I think this quote can apply in a spiritual way to a church body that has endured for years. There are mutual scars, mutual battle, mutual loss, mutual grace that binds us deep down. It also makes every loss and leaving more painful.
Last Monday, I shared an article about my happy and sad thoughts concerning Mother’s Day. Not only was it one of the most well received articles I’ve ever written, but the outpouring of love, prayer, support, and encouragement from other women astounded me. To all of you who are praying for me and my husband, thank you! To all of you who took time to read my article and share it, thank you! To all of you who found it encouraging, I’m humbled and grateful I was able to help you. It has not been an easy road to walk. It has taken years for me to be at peace with where I’m at in my life. God has shown Himself trustworthy through it all. He is very longsuffering with me as I try to leave this world behind and live by faith instead of sight.
As a plethora of notes poured down around me last week, I realized that article was the first time many of my friends and family have heard me talk about not having children. I realized how much I needed their encouragement and support. I realized I only received it when I shared my trials and struggles.
Dear brothers and sisters, fellow believers, learn from my experience. Share your burdens with one another. Do not hide away in a pew watching others smile, laugh, and cry, wishing and wanting someone to smile, laugh, and cry with you.
The lesson I learned, yet again, from my Mother’s Day experience, was that I can’t expect people to understand me via osmosis. I must open myself up, share myself, and talk with other people. Scary thought. I must do the hard work of awkwardness, stilted conversation, and even move far outside my comfort zone, to get help. Help doesn’t come by hiding. Help comes by reaching out.
We live in a culture that has taken self-actualization to a destructive level. We think it’s all about us. That if I’m an introvert, you extroverts need to understand me. If you don’t make me happy, I get to abandon you. If my dreams don’t match up with yours, I’m outta here. Beware, dear sisters and brothers in Christ, the lies of the world. You are not at church to be served, but to serve. You are not here to wait for others to come talk with you, but to go talk to them. We all have hopes and dreams. We all have a hard time talking to others. Honestly, I’d rather sit in a corner and write than be with people. But that’s not good for me.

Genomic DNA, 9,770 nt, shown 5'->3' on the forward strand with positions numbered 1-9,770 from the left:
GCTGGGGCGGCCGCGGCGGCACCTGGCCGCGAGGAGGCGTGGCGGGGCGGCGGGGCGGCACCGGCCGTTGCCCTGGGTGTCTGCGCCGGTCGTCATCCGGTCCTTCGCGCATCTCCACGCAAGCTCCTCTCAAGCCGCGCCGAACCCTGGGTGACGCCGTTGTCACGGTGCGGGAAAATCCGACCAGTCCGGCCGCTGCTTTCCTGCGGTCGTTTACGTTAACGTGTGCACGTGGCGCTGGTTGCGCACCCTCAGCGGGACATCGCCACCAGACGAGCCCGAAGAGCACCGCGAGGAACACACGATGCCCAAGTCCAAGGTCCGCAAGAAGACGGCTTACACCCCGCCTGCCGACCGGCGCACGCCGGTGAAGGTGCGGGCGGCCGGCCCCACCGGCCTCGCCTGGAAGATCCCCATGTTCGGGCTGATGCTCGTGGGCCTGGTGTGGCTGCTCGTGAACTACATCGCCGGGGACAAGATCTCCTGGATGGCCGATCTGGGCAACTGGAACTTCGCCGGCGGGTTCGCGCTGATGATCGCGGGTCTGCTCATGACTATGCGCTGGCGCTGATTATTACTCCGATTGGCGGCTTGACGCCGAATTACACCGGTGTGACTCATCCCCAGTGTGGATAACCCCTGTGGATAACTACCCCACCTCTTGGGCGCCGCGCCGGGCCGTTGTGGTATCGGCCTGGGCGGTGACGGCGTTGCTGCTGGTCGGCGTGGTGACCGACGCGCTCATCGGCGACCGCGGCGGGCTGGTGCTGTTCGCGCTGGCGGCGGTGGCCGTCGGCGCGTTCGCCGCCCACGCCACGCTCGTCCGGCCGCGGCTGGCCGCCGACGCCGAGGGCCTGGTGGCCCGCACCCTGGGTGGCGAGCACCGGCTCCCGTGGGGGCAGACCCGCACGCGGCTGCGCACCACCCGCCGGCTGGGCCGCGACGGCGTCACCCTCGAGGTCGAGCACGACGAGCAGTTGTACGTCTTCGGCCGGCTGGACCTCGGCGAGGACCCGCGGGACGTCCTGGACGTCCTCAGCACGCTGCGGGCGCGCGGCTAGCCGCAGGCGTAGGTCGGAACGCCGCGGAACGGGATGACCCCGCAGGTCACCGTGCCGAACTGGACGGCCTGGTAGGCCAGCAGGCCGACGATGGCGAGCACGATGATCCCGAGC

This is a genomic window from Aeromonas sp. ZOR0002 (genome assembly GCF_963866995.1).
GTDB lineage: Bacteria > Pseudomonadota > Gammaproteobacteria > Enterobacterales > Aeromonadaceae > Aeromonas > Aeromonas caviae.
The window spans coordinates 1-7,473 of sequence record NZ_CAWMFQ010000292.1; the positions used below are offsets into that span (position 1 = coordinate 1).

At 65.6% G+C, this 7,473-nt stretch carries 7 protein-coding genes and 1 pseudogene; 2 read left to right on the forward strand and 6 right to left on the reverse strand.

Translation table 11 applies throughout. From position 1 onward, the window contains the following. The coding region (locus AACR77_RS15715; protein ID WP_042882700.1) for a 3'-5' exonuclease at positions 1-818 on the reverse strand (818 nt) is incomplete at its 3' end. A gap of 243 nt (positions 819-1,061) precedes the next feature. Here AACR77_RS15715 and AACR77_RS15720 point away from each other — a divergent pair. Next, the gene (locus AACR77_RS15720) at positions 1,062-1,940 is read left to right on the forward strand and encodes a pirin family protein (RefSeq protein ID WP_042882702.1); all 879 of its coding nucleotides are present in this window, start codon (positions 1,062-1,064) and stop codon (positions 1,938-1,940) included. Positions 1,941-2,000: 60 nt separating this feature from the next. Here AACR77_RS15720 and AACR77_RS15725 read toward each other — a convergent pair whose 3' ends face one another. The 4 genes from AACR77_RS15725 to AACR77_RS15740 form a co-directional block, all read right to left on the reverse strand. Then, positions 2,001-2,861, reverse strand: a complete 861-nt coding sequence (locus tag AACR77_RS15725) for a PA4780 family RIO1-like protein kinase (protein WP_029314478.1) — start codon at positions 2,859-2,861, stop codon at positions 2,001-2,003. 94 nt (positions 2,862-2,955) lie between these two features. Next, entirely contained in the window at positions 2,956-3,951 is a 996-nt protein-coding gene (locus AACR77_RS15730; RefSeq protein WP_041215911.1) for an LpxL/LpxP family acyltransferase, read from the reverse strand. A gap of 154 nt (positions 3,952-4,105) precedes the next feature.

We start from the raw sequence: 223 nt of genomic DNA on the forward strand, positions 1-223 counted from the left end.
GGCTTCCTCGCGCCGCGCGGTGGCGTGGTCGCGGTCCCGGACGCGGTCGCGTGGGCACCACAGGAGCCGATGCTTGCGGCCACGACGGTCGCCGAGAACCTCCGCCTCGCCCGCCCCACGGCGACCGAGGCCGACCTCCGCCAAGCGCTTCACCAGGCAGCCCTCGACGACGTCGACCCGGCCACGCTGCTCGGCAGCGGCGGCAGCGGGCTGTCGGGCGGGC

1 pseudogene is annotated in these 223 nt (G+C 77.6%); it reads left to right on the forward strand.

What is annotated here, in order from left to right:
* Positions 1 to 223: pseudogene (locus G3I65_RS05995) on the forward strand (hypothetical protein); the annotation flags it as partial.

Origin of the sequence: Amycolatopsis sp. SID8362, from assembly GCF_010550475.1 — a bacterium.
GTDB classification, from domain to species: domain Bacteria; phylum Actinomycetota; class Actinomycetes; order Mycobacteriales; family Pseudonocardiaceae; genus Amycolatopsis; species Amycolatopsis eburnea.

Life, the Christian life, is not about fulfilling your dreams here on earth. It is about becoming more Christ-like here on earth. This is not going to be easy. It is not going to be fun or even that happy. Why? Because the longer you walk with Christ the more aware of your own sin you become. It’s not pretty. The longer you walk with Christ, the less you are like this world. You give up your dreams for Christ’s sake. The world thinks that’s dumb. It’s not pretty. The longer you walk with Christ, the more you seek to serve your local church. The world thinks it’s a waste of time to spend your life quietly serving your church. It’s not pretty.
I’m preaching to myself here. I’m gently begging and pleading, praying and trusting that you will be encouraged to yet again go into the battle against yourself. You’re happiness and comfort aren’t what is important in this life. The sooner you learn this the better you will be at serving. Don’t give into the temptation of waiting to be served, go out and serve. Don’t wait for a friend to magically appear. Go be a friend. If you see others who are popular and you envy them . . . try getting to know them. You may find that they get nervous every Sunday cause they have to talk to people. You may find that that popular person has just as many scars as you do.
Just a word of caution: I’m not suggesting we all start gossiping. Sharing your sin can be just as much gossip as sharing the sins of others. It can be just as addictive, like a psychological cutting of yourself instead of a physical. I’m also not negating the benefit of understanding the difference between how introverts and extroverts communicate. This can be very helpful. What I am saying is that we need to stop waiting around for friends to understand us. We need to go be an understanding friend. The world is full of lies and selfishness that we must battle every day. My recent experience with sharing a very personal struggle has only solidified in my mind how important it is that we reach out to one another, and not wait for others to reach out to us.
Go to your local church this Sunday, and instead of focusing on all the ways no one is paying attention to you, go pay attention to someone else. Invite someone from your church over, or out for coffee. Schedule regular get-togethers. If you take your eyes off yourself, and focus on your family, your real family, you will find yourself blessed and encouraged. How do I know? Well I once considered myself on the fringe of my church, sorely misunderstood. What that really was was selfishness. Now, I have, by God’s grace alone, been changed in my attitude and I seek to serve my church like I was commanded to. I’ve been blessed beyond belief. I haven’t made lots of money. I haven’t suddenly found myself in the upper circles of society. I have had to give up on some very clung to dreams. But in all this, I have found Christ to be sufficient and my local church to be the dearest of families.
God is good.
46 While he was still speaking to the people, behold, his mother and his brothers stood outside, asking to speak to him. 48 But he replied to the man who told him, “Who is my mother, and who are my brothers?” 49 And stretching out his hand toward his disciples, he said, “Here are my mother and my brothers! 50 For whoever does the will of my Father in heaven is my brother and sister and mother.” – Matthew 12: 46-50